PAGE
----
Revenue generation is key to financial survival, more so today than ever. The recent  AHA Article highlighting that the financial strain facing hospitals and health systems due to COVID-19 will continue through at least 2020, with total losses expected to be at least $323 billion. The AHA estimates overall average losses of $20.1 billion per month. Hospitals and health systems continue to furlough and lay off staff and cut other costs to address unprecedented financial challenges associated with dealing with the COVID-19 pandemic.

The question arises as to where do hospitals and health systems need to “speculate” in order to “accumulate?” “Speculate” as defined by www.dictionary.com is “to engage in any business transaction involving considerable risk or the chance of large gains….” With regards to hospital revenue cycle, the risk may be “considerable” equating to survival, and the gain may not be just financial but bringing back furloughed or laid off employees. I am confident you would agree that positive results are far superior to maintaining the status quo. For me, it is hard to understand how much pain financial executives must experience before taking that risk to change. Yes, change can be uncomfortable; is met with resistance, and can be associated with various degrees of failure. Yet failure is an event, not a process and without change, failure may potentially be imminent.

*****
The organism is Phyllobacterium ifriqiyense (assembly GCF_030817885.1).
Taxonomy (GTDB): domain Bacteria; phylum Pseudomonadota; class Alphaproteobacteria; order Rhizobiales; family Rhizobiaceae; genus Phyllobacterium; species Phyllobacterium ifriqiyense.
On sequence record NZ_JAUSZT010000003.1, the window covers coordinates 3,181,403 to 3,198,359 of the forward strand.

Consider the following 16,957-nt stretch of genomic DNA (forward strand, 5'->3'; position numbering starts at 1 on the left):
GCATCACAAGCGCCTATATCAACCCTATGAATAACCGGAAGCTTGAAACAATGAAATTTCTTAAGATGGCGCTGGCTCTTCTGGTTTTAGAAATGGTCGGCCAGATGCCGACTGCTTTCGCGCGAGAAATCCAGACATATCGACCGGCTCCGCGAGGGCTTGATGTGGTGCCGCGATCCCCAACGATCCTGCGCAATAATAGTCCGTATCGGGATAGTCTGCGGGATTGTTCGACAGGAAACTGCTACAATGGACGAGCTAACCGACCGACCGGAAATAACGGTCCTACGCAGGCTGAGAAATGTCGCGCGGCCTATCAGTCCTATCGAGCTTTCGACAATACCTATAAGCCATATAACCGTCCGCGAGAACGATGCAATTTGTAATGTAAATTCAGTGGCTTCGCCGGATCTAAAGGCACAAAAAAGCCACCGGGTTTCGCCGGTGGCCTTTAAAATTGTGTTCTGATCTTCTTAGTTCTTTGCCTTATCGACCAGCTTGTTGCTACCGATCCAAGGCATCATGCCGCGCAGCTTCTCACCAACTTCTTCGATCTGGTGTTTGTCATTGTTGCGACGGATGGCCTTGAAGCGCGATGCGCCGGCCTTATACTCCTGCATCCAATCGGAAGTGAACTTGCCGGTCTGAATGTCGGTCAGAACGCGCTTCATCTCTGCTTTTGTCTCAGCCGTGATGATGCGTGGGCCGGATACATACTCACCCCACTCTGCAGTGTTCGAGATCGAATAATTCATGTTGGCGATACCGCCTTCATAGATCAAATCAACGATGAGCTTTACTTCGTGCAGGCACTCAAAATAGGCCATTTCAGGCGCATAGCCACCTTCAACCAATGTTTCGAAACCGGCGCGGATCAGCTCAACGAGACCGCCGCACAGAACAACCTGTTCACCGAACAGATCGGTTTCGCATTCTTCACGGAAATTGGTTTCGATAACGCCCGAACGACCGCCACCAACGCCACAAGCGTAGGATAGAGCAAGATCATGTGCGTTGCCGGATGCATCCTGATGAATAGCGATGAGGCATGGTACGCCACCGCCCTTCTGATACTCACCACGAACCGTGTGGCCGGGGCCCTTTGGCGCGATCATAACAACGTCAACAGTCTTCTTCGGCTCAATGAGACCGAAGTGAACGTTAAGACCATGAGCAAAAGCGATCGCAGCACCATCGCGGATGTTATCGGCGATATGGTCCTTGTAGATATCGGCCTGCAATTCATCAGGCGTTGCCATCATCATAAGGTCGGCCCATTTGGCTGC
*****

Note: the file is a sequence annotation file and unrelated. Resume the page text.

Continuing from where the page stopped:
At the risk of being repetitious from a previous article, this analogy bears repeating. There is a story about a farmer sitting in a rocking chair on his front porch and his dog lying next to his side. Every once in a while, the dog would raise his head and howl, then lay his head back down. Later on, that day a salesman came by and started talking to the farmer. During the approximate 15 minutes of conversation, the dog did that about three times.

  • The salesman asked: “What’s the matter with your dog?”
  • The farmer replied, “Oh, he’s just laying on a nail.”
  • The salesman retorted, “Why doesn’t he move?”
  • “I guess it doesn’t hurt him enough!” the farmer stated with a smile.

What kind of pain must be experienced to motivate and prompt one to move off their nail, to speculate? What immediate actions must finance and revenue cycle initiate? Why not move off the nail before the pain is intense enough to make you move? Don’t accept the pain! Be proactive. How?